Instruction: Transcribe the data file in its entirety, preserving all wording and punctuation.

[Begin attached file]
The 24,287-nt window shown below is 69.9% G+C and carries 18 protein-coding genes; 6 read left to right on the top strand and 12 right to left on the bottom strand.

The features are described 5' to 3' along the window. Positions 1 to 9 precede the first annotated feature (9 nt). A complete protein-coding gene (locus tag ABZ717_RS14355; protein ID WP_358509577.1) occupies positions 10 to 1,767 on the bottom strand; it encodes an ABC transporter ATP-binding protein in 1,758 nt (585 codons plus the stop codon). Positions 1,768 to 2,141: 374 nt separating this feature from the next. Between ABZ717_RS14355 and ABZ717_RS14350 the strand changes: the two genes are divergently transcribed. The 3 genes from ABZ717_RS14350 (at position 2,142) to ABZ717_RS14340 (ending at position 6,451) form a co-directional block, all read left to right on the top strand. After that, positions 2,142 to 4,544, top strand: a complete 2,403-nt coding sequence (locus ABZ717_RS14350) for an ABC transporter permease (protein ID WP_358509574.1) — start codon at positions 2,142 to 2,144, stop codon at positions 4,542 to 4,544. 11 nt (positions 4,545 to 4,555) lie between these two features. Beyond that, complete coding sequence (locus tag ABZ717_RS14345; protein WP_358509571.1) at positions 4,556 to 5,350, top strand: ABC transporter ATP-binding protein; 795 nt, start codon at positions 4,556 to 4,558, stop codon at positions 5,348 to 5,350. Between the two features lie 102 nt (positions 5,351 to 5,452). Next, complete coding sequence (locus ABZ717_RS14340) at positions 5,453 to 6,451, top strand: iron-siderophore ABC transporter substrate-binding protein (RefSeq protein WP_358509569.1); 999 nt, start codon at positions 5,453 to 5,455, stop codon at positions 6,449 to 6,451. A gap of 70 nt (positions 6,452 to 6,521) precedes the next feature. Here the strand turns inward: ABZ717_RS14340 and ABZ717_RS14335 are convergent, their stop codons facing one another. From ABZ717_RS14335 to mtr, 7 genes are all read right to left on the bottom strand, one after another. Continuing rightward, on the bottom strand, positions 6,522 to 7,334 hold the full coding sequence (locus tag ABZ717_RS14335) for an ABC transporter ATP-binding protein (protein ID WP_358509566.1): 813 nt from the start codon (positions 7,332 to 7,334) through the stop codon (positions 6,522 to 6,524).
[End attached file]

The 24,287-nt window shown below is 69.9% G+C and carries 18 protein-coding genes; 6 read left to right on the top strand and 12 right to left on the bottom strand.

The features are described 5' to 3' along the window. Positions 1 to 9 precede the first annotated feature (9 nt). A complete protein-coding gene (locus tag ABZ717_RS14355; protein ID WP_358509577.1) occupies positions 10 to 1,767 on the bottom strand; it encodes an ABC transporter ATP-binding protein in 1,758 nt (585 codons plus the stop codon). Positions 1,768 to 2,141: 374 nt separating this feature from the next. Between ABZ717_RS14355 and ABZ717_RS14350 the strand changes: the two genes are divergently transcribed. The 3 genes from ABZ717_RS14350 (at position 2,142) to ABZ717_RS14340 (ending at position 6,451) form a co-directional block, all read left to right on the top strand. After that, positions 2,142 to 4,544, top strand: a complete 2,403-nt coding sequence (locus ABZ717_RS14350) for an ABC transporter permease (protein ID WP_358509574.1) — start codon at positions 2,142 to 2,144, stop codon at positions 4,542 to 4,544. 11 nt (positions 4,545 to 4,555) lie between these two features. Beyond that, complete coding sequence (locus tag ABZ717_RS14345; protein WP_358509571.1) at positions 4,556 to 5,350, top strand: ABC transporter ATP-binding protein; 795 nt, start codon at positions 4,556 to 4,558, stop codon at positions 5,348 to 5,350. Between the two features lie 102 nt (positions 5,351 to 5,452). Next, complete coding sequence (locus ABZ717_RS14340) at positions 5,453 to 6,451, top strand: iron-siderophore ABC transporter substrate-binding protein (RefSeq protein WP_358509569.1); 999 nt, start codon at positions 5,453 to 5,455, stop codon at positions 6,449 to 6,451. A gap of 70 nt (positions 6,452 to 6,521) precedes the next feature. Here the strand turns inward: ABZ717_RS14340 and ABZ717_RS14335 are convergent, their stop codons facing one another. From ABZ717_RS14335 to mtr, 7 genes are all read right to left on the bottom strand, one after another. Continuing rightward, on the bottom strand, positions 6,522 to 7,334 hold the full coding sequence (locus tag ABZ717_RS14335) for an ABC transporter ATP-binding protein (protein ID WP_358509566.1): 813 nt from the start codon (positions 7,332 to 7,334) through the stop codon (positions 6,522 to 6,524).